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Dr Ian Plummer

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Technical
Scale and Videoing Croquet Matches

There is a lot of interest in having significant croquet matches available on video.  This short note demonstrates the problems of very small hoops and balls on a very big court.

As part of another project I produced an accurate 3-D representation of a croquet court, which can be orientated and zoomed with the mouse.  What was instantly apparent was how dismal the court looked with real-size court furniture (i.e. peg, balls and hoops). 

3D lawn furniture scale x3
Court furniture at scale 1x

3D lawn furniture scale x3
Court furniture at scale 3x linear

Assuming that a web camera can be levitated over a croquet court (helium balloon, octocopter, trained kestrel... ) what sort of resolution is needed? And is it worth doing?

Web cameras are available typically at '720p': 1280x720 pixels (16:9). A croquet court is 1260 x 1008 inches (35 x 28 yards, 5:4). Consequently we are looking at one pixel = ~1 square inch. Thus balls and hoops are just 3 pixels wide! Even, however if the resolution of the camera is excellent, if you can see the court, the balls and other features are very small unless you have an immense display; aerial shots of the whole court are pretty useless. See the Appendix for modelled aerial shots.

Lawn with eye 6 feet above lawn
Scale x1 with eye height at 72" standing back 11 yards from South boundary

From the same arguments a roving camera beside the lawn is only going to show detail for things happening nearby. Above I have put the camara at head height and moved back to get in most of the lawn. Hoops 2 and 3 are near invisible. The perspective control of the virtual camera has some effect in making the remote hoops look small.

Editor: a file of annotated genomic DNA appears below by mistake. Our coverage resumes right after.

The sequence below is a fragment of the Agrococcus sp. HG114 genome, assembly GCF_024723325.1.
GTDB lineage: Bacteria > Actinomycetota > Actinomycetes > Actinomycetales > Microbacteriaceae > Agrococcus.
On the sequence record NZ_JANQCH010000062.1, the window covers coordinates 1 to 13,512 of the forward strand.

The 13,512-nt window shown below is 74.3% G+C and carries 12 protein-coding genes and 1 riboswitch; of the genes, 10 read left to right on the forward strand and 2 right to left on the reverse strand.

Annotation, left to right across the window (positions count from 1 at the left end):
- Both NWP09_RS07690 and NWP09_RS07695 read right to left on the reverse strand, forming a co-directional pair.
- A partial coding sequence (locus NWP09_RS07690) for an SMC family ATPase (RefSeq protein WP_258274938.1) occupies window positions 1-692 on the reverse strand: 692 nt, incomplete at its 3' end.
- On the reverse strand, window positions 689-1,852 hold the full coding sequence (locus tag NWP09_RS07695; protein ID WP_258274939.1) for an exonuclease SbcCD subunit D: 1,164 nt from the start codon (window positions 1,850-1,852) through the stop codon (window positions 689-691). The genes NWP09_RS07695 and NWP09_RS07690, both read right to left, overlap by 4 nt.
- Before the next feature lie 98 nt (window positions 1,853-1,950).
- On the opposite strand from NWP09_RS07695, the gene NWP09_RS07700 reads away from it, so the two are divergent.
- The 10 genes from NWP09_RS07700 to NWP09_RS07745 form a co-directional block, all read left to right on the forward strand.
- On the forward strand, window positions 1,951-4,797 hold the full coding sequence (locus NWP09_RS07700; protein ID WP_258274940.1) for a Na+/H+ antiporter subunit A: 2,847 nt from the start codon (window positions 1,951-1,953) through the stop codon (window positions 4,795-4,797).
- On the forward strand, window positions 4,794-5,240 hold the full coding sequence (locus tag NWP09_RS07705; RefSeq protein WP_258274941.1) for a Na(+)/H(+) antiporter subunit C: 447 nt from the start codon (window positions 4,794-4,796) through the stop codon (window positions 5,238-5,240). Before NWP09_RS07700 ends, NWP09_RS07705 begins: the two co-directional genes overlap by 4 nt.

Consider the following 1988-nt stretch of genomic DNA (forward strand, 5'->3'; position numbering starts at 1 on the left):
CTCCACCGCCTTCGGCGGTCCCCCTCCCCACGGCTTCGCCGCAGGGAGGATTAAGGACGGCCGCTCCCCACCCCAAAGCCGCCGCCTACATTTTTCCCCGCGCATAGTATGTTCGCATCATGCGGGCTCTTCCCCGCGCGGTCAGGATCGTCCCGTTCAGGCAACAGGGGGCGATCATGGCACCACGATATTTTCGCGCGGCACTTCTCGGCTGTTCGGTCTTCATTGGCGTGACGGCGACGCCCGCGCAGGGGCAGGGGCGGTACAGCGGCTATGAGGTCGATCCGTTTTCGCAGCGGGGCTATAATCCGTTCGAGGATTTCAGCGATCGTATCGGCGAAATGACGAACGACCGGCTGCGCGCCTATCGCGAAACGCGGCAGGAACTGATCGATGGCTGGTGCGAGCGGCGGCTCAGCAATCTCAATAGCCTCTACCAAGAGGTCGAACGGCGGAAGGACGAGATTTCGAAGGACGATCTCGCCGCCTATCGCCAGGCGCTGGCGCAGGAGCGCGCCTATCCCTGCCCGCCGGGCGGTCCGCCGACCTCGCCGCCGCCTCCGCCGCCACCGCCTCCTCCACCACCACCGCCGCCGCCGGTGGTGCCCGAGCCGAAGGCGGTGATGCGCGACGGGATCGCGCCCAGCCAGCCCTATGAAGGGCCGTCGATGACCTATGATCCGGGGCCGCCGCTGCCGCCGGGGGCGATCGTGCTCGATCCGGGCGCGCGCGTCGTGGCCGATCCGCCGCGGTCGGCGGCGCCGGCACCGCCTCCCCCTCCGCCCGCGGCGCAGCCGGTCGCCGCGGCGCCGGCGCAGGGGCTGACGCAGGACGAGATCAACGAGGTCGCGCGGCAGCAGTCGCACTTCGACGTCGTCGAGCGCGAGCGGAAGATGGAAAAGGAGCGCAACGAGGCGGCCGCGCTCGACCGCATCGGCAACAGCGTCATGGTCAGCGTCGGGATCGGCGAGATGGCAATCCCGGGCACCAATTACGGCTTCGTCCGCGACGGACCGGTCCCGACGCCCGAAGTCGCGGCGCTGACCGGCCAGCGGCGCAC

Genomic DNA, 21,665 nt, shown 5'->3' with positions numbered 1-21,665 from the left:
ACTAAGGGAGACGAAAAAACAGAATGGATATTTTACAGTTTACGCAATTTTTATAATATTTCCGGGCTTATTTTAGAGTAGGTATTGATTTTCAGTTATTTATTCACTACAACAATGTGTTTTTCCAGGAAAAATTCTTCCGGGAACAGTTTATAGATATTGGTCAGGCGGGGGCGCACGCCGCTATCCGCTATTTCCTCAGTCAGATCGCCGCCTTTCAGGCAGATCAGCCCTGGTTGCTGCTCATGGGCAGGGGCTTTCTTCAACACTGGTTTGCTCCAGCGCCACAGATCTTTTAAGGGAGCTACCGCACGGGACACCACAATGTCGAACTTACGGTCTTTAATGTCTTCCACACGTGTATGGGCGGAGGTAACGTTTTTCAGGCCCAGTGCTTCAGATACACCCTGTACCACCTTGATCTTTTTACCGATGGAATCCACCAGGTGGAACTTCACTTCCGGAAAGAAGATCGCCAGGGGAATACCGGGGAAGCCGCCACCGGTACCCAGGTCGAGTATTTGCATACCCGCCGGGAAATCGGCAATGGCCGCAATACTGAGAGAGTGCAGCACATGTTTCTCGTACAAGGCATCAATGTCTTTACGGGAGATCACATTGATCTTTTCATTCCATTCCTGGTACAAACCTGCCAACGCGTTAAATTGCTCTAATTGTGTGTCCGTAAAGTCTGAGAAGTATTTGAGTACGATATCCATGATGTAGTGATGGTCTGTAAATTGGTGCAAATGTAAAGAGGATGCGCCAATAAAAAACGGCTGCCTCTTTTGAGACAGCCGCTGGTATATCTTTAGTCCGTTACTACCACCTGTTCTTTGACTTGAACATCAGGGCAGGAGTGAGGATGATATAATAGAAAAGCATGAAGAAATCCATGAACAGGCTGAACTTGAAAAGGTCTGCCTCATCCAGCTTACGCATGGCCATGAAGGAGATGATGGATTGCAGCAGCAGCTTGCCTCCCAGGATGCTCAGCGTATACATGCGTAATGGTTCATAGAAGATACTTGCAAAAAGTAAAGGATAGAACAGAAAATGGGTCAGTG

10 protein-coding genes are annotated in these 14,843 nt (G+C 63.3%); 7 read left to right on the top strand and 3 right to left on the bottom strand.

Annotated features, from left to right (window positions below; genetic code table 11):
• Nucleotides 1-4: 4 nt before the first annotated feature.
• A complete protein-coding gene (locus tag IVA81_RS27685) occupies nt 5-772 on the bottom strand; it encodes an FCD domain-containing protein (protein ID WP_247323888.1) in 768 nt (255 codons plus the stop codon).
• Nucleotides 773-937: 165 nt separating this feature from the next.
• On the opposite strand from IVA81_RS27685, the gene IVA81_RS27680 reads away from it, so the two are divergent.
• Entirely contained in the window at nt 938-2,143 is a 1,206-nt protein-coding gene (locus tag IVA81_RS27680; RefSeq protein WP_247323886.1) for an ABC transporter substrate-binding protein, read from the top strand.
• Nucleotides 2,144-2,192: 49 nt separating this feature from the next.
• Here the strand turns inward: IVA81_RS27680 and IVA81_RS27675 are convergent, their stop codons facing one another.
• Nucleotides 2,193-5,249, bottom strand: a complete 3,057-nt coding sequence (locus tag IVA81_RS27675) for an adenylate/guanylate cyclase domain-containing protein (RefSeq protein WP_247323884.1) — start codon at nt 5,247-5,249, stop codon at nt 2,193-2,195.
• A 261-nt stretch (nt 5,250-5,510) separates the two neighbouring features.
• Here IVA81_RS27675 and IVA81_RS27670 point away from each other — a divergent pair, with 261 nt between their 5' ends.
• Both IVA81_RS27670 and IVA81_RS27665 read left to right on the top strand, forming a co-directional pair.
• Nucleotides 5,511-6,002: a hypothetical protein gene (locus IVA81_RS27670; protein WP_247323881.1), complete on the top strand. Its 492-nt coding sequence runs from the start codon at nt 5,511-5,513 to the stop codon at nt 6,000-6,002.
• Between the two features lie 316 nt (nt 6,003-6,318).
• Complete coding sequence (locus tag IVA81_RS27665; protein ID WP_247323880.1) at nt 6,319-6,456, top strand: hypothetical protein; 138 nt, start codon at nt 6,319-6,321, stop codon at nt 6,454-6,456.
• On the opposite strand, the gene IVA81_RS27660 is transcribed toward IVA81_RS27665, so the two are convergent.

The conclusions are:

  • There is little utility in getting a 'full court' view either from above or from the side. The scale of the hoops and balls are too small to be seen at distance.
     
  • For detailed shots cameras would need to be at the closest point on the boundary to the action and hence need to move around. Whilst distant action could be viewed with a zoom lens, holding the camera still becomes a problem.

 

Appendix

The following series of pictures show a standard size court with the hoops, peg and balls scaled linearly by x1, x2… x6.  They give an indication of the scaling needed to produce useful diagrams and animations. Click on the images for full size. The modelling uses a perspective camera hence there is slight pin cushion distortion.

Lawn with furniture real size
Scale x1
Lawn with furniture x2
Scale x2
Lawn with furniture x3
Scale x3
Lawn with furniture x4
Scale x4
Lawn with furniture x5
Scale x5
Lawn with furniture x6
Scale x6

The yellow ball was animated hence it does not appear in the same position on each picture.

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Updated 28.i.16
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